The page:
Student Experience. The newest wave of students is more academically focused than their early-2000s counterparts. Even in off-campus, student-specific apartments, developers notice that lounges remain empty until they replace the pool and foosball tables with printers, data connections, and large tables for groups to work. One theory postulates that the newest college-goers are among the first offspring of Generation X, the cynical latchkey kids who still see merit in their college days of Punk and Grunge, and who know the challenge of graduating into a recession with college debt. They don’t mind putting their students in smaller, more cost-effective rooms. From a design point of view, the trend toward smaller student units allows for more square footage in common areas, encouraging students to leave their rooms and socialize in ways other than Snap Chat. Traditional style efficiency is not just affordable – it builds community, social skills, and grit among its residents.
The Next Generation of Traditional. While community style housing enjoys a renaissance, it also has a fresh look. Bathrooms are smaller, to serve banks of four to six rooms at a time. New designs and new thinking about bathroom layouts include individual shower spaces, with dressing areas and lockable doors, to protect student privacy. Even community-style bathrooms are getting a fresh look – disaggregating “public functions” around sink areas (e.g., brushing teeth, combing hair), from the private functions of showering and toileting in enclosed stalls. This approach facilitates community around daily grooming functions while providing all students with the necessary privacy, addressing interests in gender neutral facilities, etc. Lounge and study spaces are much more prevalent, with a young, contemporary flair to invite students to socialize. Some facilities intentionally provide stronger wireless signals in public spaces than in student rooms, specifically to encourage activity there. “Community Kitchens” have evolved into large, lively gathering areas for groups to convene and cook together. Finally, corridor space itself is construed to allow for gradual interaction, with small areas for apprehensive or shy students to sit and observe larger group activities before joining in.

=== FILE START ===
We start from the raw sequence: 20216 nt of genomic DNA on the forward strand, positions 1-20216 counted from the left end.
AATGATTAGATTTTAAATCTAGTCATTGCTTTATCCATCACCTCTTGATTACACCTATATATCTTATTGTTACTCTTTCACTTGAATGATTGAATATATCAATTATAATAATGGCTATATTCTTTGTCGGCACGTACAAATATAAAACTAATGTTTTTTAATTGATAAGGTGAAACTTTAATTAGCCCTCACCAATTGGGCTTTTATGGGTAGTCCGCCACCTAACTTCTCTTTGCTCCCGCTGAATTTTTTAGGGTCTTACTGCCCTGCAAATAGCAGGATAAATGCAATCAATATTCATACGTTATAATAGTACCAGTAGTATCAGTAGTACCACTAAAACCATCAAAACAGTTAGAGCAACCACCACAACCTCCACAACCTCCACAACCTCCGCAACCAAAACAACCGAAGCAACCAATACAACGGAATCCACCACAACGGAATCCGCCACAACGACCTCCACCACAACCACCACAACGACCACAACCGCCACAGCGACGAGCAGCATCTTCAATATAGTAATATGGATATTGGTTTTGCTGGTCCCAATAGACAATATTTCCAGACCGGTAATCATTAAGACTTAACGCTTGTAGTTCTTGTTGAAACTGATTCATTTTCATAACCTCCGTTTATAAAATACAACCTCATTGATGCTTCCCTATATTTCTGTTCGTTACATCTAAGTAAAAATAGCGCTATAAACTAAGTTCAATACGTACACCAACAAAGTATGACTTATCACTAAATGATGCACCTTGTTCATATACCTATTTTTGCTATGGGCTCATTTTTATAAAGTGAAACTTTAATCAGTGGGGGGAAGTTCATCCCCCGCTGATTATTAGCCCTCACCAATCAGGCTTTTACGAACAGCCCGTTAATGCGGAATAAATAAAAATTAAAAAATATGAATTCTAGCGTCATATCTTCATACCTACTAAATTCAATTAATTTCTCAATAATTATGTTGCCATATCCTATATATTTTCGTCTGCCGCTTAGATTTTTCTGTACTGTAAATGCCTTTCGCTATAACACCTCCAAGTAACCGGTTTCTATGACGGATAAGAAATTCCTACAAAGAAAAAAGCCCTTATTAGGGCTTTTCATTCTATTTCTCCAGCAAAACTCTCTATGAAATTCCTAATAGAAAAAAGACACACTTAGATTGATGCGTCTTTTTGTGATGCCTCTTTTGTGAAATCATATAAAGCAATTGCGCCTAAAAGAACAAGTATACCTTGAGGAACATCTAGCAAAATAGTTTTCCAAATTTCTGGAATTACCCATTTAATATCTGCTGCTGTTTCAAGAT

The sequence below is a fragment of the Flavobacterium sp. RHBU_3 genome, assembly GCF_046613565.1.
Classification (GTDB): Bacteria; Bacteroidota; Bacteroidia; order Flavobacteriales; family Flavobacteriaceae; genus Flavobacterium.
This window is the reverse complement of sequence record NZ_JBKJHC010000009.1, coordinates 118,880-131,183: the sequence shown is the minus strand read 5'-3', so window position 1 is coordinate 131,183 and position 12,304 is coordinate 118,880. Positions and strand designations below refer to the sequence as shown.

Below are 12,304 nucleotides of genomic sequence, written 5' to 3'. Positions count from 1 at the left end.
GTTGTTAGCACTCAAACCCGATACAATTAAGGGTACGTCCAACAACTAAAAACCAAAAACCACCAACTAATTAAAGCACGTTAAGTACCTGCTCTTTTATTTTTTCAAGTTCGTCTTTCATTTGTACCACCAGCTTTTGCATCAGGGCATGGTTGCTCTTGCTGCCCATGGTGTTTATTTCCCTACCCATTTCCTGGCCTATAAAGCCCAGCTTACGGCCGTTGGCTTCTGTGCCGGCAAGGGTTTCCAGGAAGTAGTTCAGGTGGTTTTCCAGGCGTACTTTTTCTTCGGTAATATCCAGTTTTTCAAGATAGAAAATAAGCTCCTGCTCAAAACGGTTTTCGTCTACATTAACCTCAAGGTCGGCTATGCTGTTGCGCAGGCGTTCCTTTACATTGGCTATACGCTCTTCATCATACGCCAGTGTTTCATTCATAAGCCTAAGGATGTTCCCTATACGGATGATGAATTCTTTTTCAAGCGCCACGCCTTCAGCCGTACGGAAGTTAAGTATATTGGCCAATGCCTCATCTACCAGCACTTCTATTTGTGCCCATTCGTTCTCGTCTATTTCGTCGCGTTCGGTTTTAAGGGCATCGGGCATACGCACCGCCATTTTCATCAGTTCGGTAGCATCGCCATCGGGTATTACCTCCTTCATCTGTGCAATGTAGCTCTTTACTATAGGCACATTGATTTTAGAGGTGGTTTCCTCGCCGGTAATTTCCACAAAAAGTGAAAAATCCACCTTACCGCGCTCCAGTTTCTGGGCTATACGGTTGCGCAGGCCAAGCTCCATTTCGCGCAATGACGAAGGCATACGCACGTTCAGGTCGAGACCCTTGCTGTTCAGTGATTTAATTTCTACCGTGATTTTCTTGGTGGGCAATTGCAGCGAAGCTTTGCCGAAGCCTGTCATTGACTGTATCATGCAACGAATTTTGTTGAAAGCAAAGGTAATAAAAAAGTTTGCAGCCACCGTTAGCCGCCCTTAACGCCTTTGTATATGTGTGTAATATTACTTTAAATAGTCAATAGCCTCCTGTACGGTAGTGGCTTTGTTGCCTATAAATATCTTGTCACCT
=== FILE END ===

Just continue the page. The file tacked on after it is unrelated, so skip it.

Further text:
Today’s incoming freshman and their parents are more aware of rising college costs than perhaps ever before. Universities are responding with options that allow students of all means to find comfortable housing solutions—with the pared-down housing (both new and renovation) often becoming the rooms in highest demand on campus.more
Oklahoma State University Institute of Technology (OSUIT) is known for world-class academic instruction, a nearly 100% career placement rate and their partnerships with both industry and the community. In an effort to improve its campus community–while also supporting the growth of downtown Okmulgee, OK, OSUIT purchased two connecting buildings on the northeast corner of Grand Avenue and Fifth Street in historic downtown Okmulgee. The buildings were transformed by KSQ Design and Sikes Abernathie Architects (SAA) into 11 loft-style and 26 flat-style apartments offered as an off-campus living option for up to 76 students.
KSQ and SAA’s design features high ceilings on the main floor and 11 loft-style living spaces with two bedrooms upstairs and a bathroom, kitchen and living room downstairs. The first level also offers seven loft-style apartments. The design includes light wells cutting into the building to provide natural light for the units and individual bedrooms, an outdoor patio area, a lobby with nooks, community kitchen and laundry, a lounge and an office and living suite for an on-site manager. The design for the second floor features flat-style apartment homes with living rooms, two bedrooms, a bathroom and one unit that has four bedrooms.